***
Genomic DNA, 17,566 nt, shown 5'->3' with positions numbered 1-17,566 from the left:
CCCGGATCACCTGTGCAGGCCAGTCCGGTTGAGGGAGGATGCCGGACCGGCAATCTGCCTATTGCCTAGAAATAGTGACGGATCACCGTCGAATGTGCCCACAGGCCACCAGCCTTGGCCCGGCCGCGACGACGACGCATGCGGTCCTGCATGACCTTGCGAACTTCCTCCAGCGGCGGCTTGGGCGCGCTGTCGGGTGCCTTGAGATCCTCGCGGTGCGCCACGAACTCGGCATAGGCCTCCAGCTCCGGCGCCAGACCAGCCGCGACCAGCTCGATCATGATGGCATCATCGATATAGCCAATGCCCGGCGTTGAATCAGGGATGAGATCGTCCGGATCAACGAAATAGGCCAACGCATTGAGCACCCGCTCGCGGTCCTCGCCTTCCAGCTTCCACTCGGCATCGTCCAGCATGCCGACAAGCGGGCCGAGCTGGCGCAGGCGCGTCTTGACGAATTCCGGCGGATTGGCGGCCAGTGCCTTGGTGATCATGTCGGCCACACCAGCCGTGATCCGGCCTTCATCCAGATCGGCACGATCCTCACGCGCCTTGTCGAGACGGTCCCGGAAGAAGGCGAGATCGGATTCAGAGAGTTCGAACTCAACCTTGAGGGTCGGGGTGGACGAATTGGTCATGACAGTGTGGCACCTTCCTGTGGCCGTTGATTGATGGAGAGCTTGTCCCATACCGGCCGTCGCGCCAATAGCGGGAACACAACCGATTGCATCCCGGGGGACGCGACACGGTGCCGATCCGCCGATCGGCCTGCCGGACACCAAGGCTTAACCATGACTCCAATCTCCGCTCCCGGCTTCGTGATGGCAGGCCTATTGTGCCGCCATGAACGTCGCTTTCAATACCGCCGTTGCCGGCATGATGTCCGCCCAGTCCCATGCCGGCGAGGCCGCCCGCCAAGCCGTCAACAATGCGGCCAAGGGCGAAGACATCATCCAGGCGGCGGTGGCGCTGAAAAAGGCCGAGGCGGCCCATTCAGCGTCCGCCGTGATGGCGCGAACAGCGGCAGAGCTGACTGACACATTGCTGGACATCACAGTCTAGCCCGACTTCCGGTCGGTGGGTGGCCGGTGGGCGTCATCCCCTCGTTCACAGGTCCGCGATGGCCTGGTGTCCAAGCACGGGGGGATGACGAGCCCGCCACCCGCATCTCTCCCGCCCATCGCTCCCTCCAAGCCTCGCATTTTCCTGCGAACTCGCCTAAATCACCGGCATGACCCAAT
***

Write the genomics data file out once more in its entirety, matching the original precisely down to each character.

Genomic DNA, 17,566 nt, shown 5'->3' with positions numbered 1-17,566 from the left:
CCCGGATCACCTGTGCAGGCCAGTCCGGTTGAGGGAGGATGCCGGACCGGCAATCTGCCTATTGCCTAGAAATAGTGACGGATCACCGTCGAATGTGCCCACAGGCCACCAGCCTTGGCCCGGCCGCGACGACGACGCATGCGGTCCTGCATGACCTTGCGAACTTCCTCCAGCGGCGGCTTGGGCGCGCTGTCGGGTGCCTTGAGATCCTCGCGGTGCGCCACGAACTCGGCATAGGCCTCCAGCTCCGGCGCCAGACCAGCCGCGACCAGCTCGATCATGATGGCATCATCGATATAGCCAATGCCCGGCGTTGAATCAGGGATGAGATCGTCCGGATCAACGAAATAGGCCAACGCATTGAGCACCCGCTCGCGGTCCTCGCCTTCCAGCTTCCACTCGGCATCGTCCAGCATGCCGACAAGCGGGCCGAGCTGGCGCAGGCGCGTCTTGACGAATTCCGGCGGATTGGCGGCCAGTGCCTTGGTGATCATGTCGGCCACACCAGCCGTGATCCGGCCTTCATCCAGATCGGCACGATCCTCACGCGCCTTGTCGAGACGGTCCCGGAAGAAGGCGAGATCGGATTCAGAGAGTTCGAACTCAACCTTGAGGGTCGGGGTGGACGAATTGGTCATGACAGTGTGGCACCTTCCTGTGGCCGTTGATTGATGGAGAGCTTGTCCCATACCGGCCGTCGCGCCAATAGCGGGAACACAACCGATTGCATCCCGGGGGACGCGACACGGTGCCGATCCGCCGATCGGCCTGCCGGACACCAAGGCTTAACCATGACTCCAATCTCCGCTCCCGGCTTCGTGATGGCAGGCCTATTGTGCCGCCATGAACGTCGCTTTCAATACCGCCGTTGCCGGCATGATGTCCGCCCAGTCCCATGCCGGCGAGGCCGCCCGCCAAGCCGTCAACAATGCGGCCAAGGGCGAAGACATCATCCAGGCGGCGGTGGCGCTGAAAAAGGCCGAGGCGGCCCATTCAGCGTCCGCCGTGATGGCGCGAACAGCGGCAGAGCTGACTGACACATTGCTGGACATCACAGTCTAGCCCGACTTCCGGTCGGTGGGTGGCCGGTGGGCGTCATCCCCTCGTTCACAGGTCCGCGATGGCCTGGTGTCCAAGCACGGGGGGATGACGAGCCCGCCACCCGCATCTCTCCCGCCCATCGCTCCCTCCAAGCCTCGCATTTTCCTGCGAACTCGCCTAAATCACCGGCATGACCCAAT